Nov. 18, 2013
By Adam Van Brimmer
Katie Townsend is no tortoise, but she is proof that slow and steady can win the race.
The Georgia Tech distance runner has topped her team’s finish list in 10 consecutive cross country meets dating back to the start of the 2012 season. Her success is a product of her ability to maintain the same steady pace from start to finish.
“I really only have one gear and it rarely takes me to the front early,” Townsend said. “But I kind of work my way up, slow and steady, and roll on through.”
Townsend’s steadily improving pace makes her a contender for the NCAA Championships in November. She has two top-10 finishes this fall and placed 35th at the prestigious Louisville Classic in October. She finished 53rd out of 227 runners at a Pre-National Invitational meet run on the NCAA Championship course on Oct. 19th.
Running closer to the front goes against Townsend’s nature but would boost her finishes, Drosky said. Even at a steady pace, passing dozens of competitors burns up energy. Plus, the farther ahead of others she is in the final mile, the less chance they will catch her in the sprint to the finish.
Townsend describes her finishing kick as “laughable.” Her one gear is easily maxed out.
“I don’t have sprinter’s speed; I pass people because they slow down,” she said. “I’m working on my kick, but for the most part, it’s better for me to be several hundred yards in front with a quarter-mile to go.”
Getting To The Front
Townsend has always run from behind.
She took up distance running in middle school when her best friend joined the track team. She enjoyed the exercise and decided to go out for cross country as a freshman at Lakeside High School, located near Augusta.
She joined the Panthers along with another freshman, Anna Bowles. Bowles came from a running family: Her father, Ken, ran cross country and track at the University of Akron. He volunteered to help coach the team and his distance running background helped mold a dynasty.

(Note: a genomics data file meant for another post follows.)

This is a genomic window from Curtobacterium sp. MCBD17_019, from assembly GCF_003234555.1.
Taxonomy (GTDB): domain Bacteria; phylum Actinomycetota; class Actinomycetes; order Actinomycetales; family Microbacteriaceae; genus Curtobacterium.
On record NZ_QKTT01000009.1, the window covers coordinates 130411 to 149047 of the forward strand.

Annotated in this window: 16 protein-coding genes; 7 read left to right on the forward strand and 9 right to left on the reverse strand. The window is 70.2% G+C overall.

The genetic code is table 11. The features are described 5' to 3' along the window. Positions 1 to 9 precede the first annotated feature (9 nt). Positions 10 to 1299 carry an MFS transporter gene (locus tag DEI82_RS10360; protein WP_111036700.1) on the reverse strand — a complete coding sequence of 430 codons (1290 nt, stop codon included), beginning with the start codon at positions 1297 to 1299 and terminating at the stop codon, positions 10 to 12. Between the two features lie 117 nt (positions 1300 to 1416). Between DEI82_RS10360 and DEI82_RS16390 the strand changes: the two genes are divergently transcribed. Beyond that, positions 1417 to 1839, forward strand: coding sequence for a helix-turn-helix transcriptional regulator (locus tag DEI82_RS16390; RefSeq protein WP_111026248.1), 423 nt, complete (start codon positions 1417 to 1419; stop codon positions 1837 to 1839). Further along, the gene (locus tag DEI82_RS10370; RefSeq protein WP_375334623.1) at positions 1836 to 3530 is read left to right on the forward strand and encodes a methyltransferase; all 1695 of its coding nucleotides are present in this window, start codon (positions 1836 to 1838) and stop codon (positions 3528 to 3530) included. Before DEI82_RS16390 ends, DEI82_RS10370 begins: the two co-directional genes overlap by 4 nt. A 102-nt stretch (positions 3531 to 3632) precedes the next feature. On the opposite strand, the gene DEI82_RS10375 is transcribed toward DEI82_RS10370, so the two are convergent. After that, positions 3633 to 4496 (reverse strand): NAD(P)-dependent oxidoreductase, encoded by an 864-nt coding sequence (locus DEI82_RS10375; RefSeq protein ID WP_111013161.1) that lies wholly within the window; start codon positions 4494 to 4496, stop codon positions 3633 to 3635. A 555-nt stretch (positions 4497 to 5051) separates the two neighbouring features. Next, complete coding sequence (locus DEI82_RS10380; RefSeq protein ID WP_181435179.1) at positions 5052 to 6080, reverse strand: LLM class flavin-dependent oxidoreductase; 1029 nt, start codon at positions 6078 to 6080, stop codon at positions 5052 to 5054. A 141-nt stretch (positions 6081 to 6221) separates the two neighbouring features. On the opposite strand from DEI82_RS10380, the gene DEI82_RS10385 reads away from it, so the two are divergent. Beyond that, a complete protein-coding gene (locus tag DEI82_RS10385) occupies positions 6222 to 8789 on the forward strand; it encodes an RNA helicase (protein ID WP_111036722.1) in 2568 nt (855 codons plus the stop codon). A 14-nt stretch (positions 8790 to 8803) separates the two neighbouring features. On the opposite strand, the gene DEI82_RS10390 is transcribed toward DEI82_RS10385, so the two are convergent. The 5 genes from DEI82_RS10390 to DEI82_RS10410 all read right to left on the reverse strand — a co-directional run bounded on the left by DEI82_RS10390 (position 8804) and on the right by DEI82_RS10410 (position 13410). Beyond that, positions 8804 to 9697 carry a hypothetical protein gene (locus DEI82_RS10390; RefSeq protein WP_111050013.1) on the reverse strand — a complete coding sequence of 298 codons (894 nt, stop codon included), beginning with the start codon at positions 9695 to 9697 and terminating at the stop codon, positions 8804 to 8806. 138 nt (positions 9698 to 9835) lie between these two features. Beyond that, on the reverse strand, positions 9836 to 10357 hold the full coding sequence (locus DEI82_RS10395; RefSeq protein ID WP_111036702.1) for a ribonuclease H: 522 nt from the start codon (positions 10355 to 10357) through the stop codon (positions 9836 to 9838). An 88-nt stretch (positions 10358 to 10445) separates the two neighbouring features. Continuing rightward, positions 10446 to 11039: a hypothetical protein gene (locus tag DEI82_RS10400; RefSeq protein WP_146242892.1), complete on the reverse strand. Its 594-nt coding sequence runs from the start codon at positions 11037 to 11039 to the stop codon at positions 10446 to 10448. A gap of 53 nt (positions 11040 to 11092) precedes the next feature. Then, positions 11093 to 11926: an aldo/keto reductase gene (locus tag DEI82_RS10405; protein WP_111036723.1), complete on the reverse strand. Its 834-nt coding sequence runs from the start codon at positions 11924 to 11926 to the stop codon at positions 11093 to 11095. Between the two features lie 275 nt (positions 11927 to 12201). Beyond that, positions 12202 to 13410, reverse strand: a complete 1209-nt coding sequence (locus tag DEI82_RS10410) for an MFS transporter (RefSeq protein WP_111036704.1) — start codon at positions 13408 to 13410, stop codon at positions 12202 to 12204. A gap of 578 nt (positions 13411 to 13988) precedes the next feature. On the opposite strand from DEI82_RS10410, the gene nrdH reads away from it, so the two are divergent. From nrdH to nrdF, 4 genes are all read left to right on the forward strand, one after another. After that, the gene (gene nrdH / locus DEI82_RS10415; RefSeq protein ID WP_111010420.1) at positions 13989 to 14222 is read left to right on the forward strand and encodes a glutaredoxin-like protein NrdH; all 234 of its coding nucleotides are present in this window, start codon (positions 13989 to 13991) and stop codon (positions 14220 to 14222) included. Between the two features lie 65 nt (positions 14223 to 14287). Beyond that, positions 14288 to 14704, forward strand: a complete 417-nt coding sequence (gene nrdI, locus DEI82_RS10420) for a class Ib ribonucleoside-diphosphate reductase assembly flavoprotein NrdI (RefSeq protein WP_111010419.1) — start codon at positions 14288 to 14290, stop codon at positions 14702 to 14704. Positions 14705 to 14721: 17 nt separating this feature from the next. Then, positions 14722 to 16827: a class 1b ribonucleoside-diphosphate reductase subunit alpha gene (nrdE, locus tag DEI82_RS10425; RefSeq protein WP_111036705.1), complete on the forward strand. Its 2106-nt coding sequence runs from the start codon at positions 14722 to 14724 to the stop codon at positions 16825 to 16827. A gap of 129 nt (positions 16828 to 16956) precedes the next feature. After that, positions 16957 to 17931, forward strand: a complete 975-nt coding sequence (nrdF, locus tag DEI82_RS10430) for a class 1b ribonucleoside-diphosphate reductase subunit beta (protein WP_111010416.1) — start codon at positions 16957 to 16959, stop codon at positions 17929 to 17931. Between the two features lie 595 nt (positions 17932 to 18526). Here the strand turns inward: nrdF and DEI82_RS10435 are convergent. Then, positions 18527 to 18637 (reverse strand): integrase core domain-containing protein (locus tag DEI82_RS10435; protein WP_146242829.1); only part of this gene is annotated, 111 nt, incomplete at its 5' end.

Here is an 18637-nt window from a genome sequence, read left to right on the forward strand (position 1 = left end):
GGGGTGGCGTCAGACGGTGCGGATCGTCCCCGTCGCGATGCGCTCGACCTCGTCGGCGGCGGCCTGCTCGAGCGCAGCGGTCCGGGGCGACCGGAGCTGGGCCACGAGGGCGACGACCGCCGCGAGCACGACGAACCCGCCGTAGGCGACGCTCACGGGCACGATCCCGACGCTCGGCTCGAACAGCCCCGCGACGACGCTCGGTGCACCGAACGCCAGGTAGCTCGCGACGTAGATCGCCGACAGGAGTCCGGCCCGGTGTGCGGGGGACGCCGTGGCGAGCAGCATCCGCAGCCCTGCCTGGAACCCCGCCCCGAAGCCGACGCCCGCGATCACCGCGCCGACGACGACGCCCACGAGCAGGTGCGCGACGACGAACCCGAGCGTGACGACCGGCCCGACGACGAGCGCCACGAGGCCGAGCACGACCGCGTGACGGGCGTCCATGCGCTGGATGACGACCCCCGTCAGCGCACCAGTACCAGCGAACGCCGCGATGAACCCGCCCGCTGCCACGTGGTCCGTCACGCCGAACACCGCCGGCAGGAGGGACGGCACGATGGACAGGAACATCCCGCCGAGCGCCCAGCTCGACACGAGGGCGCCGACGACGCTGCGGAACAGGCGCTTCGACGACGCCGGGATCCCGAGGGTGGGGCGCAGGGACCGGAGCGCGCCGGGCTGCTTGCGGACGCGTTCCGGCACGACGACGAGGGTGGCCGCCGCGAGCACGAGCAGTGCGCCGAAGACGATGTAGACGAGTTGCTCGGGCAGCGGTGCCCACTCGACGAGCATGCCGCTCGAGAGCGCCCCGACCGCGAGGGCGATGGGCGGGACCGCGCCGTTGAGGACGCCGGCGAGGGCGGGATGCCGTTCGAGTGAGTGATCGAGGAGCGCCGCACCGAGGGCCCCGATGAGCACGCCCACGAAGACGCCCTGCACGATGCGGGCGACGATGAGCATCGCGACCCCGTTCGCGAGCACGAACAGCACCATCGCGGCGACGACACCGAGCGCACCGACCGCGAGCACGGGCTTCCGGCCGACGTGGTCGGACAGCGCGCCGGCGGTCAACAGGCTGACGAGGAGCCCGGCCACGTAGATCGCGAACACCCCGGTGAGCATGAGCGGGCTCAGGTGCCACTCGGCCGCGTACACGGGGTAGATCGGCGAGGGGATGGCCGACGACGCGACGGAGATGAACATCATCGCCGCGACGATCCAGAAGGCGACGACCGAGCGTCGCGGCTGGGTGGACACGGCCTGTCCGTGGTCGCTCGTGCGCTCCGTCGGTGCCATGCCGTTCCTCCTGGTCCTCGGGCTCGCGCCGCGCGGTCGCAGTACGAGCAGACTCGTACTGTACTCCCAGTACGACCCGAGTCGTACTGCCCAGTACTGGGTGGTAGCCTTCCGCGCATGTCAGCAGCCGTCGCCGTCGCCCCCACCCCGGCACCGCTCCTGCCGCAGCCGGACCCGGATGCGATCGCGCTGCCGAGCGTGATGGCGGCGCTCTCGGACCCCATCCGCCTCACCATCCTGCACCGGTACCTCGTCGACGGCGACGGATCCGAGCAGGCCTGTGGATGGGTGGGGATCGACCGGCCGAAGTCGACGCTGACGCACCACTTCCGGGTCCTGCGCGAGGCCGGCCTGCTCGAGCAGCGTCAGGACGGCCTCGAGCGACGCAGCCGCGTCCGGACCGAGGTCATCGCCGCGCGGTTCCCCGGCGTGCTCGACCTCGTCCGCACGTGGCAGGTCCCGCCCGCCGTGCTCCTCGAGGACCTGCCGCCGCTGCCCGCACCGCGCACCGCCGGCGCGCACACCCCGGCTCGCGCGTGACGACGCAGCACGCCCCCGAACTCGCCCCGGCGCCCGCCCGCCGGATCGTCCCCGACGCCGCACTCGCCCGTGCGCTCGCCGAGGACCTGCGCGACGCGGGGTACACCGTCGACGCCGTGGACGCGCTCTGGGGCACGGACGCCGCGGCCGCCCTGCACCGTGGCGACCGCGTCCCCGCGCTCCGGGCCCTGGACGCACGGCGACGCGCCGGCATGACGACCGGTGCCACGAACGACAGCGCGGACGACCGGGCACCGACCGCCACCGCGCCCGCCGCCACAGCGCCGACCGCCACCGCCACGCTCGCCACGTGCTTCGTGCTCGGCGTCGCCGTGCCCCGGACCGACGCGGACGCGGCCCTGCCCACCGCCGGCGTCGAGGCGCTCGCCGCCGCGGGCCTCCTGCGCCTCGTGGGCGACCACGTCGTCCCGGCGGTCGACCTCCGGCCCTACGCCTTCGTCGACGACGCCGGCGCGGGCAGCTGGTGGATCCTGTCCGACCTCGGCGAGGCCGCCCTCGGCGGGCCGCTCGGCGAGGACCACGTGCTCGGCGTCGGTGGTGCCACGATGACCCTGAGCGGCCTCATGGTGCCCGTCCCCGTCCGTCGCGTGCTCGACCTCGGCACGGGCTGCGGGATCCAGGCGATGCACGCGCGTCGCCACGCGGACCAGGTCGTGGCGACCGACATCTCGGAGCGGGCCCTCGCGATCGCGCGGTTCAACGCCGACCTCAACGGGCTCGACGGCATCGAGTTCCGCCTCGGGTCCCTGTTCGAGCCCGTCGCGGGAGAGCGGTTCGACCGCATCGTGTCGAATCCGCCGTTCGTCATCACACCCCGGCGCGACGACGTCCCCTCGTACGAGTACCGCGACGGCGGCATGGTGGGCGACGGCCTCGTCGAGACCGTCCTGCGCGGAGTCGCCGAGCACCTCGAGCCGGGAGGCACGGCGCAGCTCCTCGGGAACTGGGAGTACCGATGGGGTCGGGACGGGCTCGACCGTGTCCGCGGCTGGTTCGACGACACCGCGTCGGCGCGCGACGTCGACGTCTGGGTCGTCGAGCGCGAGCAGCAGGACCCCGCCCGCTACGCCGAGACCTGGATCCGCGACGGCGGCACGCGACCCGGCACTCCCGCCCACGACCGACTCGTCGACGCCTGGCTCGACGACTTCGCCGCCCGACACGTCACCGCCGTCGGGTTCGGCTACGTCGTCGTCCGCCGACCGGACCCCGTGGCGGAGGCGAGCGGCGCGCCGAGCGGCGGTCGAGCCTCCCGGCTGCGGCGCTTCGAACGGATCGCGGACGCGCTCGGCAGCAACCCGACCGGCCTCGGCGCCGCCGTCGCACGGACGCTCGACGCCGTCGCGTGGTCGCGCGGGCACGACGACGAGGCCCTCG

Bowles and Townsend became best friends and proved a dynamic duo, but Bowles always finished out front. She won two cross country state titles and three track and field championships. Townsend was a perennial top-five finisher, including a second-place finish in the 3,200 meters as a senior.
“It wasn’t awesome that she beat me every race, but she is the reason I became as good a runner as I did in high school,” Townsend said of Bowles. “It was good to have someone to look at and say ‘That is the level where I want the be.’”
The duo split up for college. Townsend aspired to be an engineer, leading her to Georgia Tech, while Bowles signed to run with the Georgia Bulldogs. Stepping out of Bowles’ shadow required an adjustment period for Townsend, one that’s ongoing. She still battles an inferiority complex on the course, Drosky said.
“In high school, she thought she was No. 2, that she should be behind Bowles,” Drosky said. “She has the same mindset here at times. The difference is, we think she’s better than most of the girls she runs against.”
Endurance In All Things
Townsend’s high school coach, Jerry Meitlin, once praised Townsend for her “thoroughness.”
It’s a trait that she continues to exhibit today. Georgia Tech’s Drosky takes a high-volume, low-intensity approach to training, perfect for a pacer like Townsend. She focuses on her regimen and running mechanics. Running “never gets boring” to Townsend and her pace quickens as her fitness improves.
Such discipline translates to academics as well. She recently changed her major from biomolecular and chemical engineering to material science and engineering this year. She was an Atlantic Coast Conference All-Academic team selection last school year.
She equates academic success to winning on the track and the cross country course.
“School is an endurance thing, just like running,” she said. “I keep going until I get through it. I don’t think about how long or hard it is. I just try and finish.”